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The use of biometrics by airlines and airports (not to mention banks, tech firms and governments) is soaring.

International Air Transport Association President Gloria Guevara recently called it the “future of travel”, with 71 per cent of airlines and 77 per cent of airports currently investing in biometric programmes.

Recent years have seen big advances in facial recognition technology, meaning it’s more accessible and effective than ever before – promising numerous new conveniences and impressively futuristic systems, but also raising concerns over privacy and data protection.

‘Biometric’ refers to the analysis of biological data, which could apply to fingerprint matches, iris scans, voice recognition or other measurements of physical characteristics. However, it is facial recognition which is really taking off, and which you’re likely to start encountering more and more.

You’ve probably already used e-passport gates when entering a country – these match the picture in your passport against the face staring into the camera, and read the other information contained in it, such as your nationality. It usually takes between six and ten seconds to do this, and requires you to hold your passport into a scanner to obtain the information, sometimes failing to read it as you do (to the frustration of many a passenger).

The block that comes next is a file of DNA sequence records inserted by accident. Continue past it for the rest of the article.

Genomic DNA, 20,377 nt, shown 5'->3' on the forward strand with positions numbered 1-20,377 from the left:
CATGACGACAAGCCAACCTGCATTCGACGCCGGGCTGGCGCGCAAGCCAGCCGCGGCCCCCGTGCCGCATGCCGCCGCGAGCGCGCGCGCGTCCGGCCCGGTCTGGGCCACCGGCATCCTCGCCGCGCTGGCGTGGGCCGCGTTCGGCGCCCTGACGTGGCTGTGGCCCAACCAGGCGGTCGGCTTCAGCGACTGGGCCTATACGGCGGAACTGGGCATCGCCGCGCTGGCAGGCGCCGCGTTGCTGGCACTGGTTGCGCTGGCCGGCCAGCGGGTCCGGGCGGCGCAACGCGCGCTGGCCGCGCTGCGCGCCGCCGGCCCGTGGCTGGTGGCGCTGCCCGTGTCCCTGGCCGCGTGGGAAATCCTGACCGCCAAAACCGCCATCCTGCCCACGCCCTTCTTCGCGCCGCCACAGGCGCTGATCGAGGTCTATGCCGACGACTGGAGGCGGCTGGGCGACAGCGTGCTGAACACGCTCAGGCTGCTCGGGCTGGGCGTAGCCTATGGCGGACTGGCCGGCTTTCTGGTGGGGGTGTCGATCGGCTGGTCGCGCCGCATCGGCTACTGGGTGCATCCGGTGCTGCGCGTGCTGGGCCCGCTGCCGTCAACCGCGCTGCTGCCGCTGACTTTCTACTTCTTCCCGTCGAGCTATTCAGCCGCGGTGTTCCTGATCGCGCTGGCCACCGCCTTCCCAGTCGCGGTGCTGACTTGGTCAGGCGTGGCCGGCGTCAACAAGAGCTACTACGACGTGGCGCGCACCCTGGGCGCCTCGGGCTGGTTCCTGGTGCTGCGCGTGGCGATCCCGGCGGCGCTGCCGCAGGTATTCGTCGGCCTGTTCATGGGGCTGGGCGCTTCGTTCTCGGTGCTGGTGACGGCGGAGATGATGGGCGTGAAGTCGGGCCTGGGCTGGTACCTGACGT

New departure systems will work differently, theoretically allowing you to walk through check-in, bag-drop, security and aircraft boarding without showing a passport or boarding pass.

It works because a database already contains your picture, whether obtained through documents like visas, by submitting it online in advance, or via a booth at check-in. That database must be able to communicate with others, chiefly those that know which passengers should be on which flight, and those that snap pictures of passengers as they move through the airport checkpoints.

The picture is stored as a ‘template’ rather than an actual photograph, creating a kind of map using numerous points on a face. When the picture is taken at the airport, it creates another such template, and cross-references it with the flight database. If it hits the threshold for a match – 90 per cent, for example – the passenger is approved. The whole thing happens very quickly, usually in less than two seconds, and you barely have to glance at the camera for it to capture your image.

The US Department of Homeland Security says Customs and Border Protection is working toward implementation of biometric exit technology to cover more than 97 per cent of departing commercial air travellers within the next four years. The government sees it as a key way to “support the homeland security, defence, and justice missions”. For airlines, it’s a way to provide added convenience for passengers.

In Qatar, Hamad International is introducing an end-to-end biometric system, while Dubai International has been working with Emirates on a ‘smart tunnel’ that will allow passengers to pass through immigration checks in 15 seconds.